Wednesday, November 09, 2011

Learning How to Type

You don't need to be this talented
I've mentioned it at least once on this blog, but I use Colemak as my keyboard layout. I often get questions about why and dismissive comments from just about everyone. No one understands it or cares to learn why. My general list is this: It's easier to learn than QWERTY, on average most people type around three times as fast and it's much better for your hands. The second question I get is, "What if you type at 100 Words per minute already, will you type at 300 WPM?" Of fucking course not, asshole. 100 WPM isn't the fucking average.
Besides that comment, I often hear disbelief of the ergonomic effects or the ease of learning. The truth of the matter is that most people don't know how to type at all because it's something we don't learn in school anymore. When I did type in QWERTY I certainly didn't know how to type at all. Even though I taught myself how to type, it was totally wrong in everyway. With QWERTY, I typed at 60WPM at best. No, I don't type at 120 WPM now, but I get closer every waking moment. Right now I type at a constant 80WPM with a peak of about 100 when I'm feeling good.

So, yeah. No one really knows how to type. Just look up a typing tutorial and see what it tells you and see if that even is at all close to how you type. I doubt it is. A right handed person will often hit most all of the keys with their right hand, even if they can touch type. With QWERTY, a lot of the action happens on the left side of the keyboard, so it's not rare to see someone typing on one side with their left hand curled up doing nothing. This is wrong. This is not how to type.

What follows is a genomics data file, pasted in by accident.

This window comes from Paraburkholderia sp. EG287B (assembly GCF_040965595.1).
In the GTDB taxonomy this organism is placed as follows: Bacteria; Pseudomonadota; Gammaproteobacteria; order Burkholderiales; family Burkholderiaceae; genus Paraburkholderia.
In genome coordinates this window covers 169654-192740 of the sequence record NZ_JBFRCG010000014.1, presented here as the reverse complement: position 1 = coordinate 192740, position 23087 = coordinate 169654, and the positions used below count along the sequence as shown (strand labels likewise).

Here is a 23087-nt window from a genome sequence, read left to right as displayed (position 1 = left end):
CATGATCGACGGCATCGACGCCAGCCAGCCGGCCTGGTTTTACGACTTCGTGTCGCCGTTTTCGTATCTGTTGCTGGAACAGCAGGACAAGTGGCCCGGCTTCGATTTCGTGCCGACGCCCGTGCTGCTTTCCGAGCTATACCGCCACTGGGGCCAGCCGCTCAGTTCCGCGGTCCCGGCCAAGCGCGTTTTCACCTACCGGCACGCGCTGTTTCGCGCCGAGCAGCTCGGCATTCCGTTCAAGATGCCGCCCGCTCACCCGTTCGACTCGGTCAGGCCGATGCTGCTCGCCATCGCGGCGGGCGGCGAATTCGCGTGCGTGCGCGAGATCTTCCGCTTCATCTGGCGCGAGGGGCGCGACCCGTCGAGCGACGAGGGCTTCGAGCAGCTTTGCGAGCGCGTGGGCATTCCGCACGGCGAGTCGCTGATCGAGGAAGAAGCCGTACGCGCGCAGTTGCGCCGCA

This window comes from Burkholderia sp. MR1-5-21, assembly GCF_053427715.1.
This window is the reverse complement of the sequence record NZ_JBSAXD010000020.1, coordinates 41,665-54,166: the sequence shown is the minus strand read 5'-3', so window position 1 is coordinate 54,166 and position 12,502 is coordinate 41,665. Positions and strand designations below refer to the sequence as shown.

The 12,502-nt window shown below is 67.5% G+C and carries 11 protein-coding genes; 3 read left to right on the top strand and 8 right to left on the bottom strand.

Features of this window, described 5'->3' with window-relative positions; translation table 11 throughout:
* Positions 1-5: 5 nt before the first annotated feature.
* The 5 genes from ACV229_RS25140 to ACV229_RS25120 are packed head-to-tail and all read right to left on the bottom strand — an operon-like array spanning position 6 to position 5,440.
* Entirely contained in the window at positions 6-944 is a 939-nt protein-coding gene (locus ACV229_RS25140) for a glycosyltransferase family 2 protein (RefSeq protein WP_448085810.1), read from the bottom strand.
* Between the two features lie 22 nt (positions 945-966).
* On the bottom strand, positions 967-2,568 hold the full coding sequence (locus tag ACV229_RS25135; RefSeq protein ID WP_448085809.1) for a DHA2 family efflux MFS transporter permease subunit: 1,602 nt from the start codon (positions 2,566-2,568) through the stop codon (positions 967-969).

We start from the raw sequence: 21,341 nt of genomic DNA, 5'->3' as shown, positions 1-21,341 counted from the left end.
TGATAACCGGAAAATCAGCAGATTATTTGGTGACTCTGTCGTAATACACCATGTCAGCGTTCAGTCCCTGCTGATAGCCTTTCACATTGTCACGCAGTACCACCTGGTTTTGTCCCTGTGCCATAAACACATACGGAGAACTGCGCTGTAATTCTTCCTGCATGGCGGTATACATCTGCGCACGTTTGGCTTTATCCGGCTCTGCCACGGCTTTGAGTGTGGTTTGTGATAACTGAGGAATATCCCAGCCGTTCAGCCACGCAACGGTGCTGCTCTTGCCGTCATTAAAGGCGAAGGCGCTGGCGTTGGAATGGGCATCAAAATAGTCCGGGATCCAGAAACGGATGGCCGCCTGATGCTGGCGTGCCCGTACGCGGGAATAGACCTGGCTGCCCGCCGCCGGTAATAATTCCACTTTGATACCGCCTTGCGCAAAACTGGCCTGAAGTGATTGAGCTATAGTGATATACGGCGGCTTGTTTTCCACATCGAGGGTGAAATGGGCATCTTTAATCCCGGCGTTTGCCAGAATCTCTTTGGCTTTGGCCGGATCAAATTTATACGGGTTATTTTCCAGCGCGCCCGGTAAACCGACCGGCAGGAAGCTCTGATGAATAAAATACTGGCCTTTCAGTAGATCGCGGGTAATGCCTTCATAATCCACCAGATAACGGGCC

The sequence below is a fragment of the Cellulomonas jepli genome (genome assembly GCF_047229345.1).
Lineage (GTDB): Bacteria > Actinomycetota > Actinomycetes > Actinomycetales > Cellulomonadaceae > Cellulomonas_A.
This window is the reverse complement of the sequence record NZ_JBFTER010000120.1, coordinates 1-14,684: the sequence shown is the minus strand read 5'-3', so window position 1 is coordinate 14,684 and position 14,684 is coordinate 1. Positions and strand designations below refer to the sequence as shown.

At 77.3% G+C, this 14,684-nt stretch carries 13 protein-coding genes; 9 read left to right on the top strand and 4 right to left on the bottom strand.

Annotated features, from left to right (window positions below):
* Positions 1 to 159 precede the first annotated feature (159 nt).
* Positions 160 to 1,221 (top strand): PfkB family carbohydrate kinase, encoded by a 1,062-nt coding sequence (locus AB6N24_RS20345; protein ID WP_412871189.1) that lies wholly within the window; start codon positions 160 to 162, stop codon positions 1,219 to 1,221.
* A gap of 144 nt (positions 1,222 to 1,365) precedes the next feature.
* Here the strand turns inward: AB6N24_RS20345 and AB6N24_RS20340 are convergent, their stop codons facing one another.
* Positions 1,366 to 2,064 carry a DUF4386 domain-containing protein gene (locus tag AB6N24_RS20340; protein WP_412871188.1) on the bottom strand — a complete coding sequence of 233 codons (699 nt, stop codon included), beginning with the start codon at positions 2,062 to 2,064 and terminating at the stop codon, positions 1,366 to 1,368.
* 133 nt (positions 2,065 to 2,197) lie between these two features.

Most people aren't like me. They don't type most of the time. I'm a web/software developer/blogger, so I spend much more time on a computer than most others. I also spend a significant more time with a keyboard, while most spend much more time with their mouse. Odd because I find using the keyboard is generally significantly quicker than using a mouse, but once again we're not taught how to use a keyboard or how to type.

And to anyone who doesn't believe the validity of ergonomic typing, fuck you. Do any amount of research and learn how to type and maybe  you can comprehend what those things mean. Right now, you don't.

Anyway, learning how to type. It's difficult and you've probably never done it. Touch typing is much faster than typing by site. You don't have to look is not only the idea. I can type while looking in any direction and I have the skill of knowing when I screwed up without having to look as well, but being able to look at the screen while you're typing tells you when you've made an error. You can also look at other things on your computer screen that you might not catch otherwise and that's helpful.

I taught myself (the wrong way) to type in QWERTY and mostly the same way with Colemak (but this time the correct way). It's not at all difficult to learn, it's difficult to master. The best idea is to never look down and learn where to place your fingers. An easy way to start learning is with the portable keyboard layout program because it will display the keyboard layout on screen and there isn't much commitment to using a different layout because it's very easy to turn the program on and off.

Learning any keyboard layout this way will make it much easier. A typing tutor called Type Faster is very great for this. Typing in the real world is much better, but the tutor will help you learn the homerow and correct finger placement. Those are the two most important things, by the way. The homerow and correct finger placement.

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